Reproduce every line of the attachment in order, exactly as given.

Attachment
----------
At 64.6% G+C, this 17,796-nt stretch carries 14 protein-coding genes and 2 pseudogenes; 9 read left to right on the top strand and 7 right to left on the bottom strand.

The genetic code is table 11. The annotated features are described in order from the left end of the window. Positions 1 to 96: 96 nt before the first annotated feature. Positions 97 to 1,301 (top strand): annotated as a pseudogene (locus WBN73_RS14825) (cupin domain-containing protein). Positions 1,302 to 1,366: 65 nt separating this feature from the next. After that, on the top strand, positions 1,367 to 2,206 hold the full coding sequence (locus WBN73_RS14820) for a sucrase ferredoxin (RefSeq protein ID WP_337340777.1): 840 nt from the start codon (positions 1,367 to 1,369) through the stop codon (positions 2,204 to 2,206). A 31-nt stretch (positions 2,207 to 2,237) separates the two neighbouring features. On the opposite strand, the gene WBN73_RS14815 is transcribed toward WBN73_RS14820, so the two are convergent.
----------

At 64.6% G+C, this 17,796-nt stretch carries 14 protein-coding genes and 2 pseudogenes; 9 read left to right on the top strand and 7 right to left on the bottom strand.

The genetic code is table 11. The annotated features are described in order from the left end of the window. Positions 1 to 96: 96 nt before the first annotated feature. Positions 97 to 1,301 (top strand): annotated as a pseudogene (locus WBN73_RS14825) (cupin domain-containing protein). Positions 1,302 to 1,366: 65 nt separating this feature from the next. After that, on the top strand, positions 1,367 to 2,206 hold the full coding sequence (locus WBN73_RS14820) for a sucrase ferredoxin (RefSeq protein ID WP_337340777.1): 840 nt from the start codon (positions 1,367 to 1,369) through the stop codon (positions 2,204 to 2,206). A 31-nt stretch (positions 2,207 to 2,237) separates the two neighbouring features. On the opposite strand, the gene WBN73_RS14815 is transcribed toward WBN73_RS14820, so the two are convergent.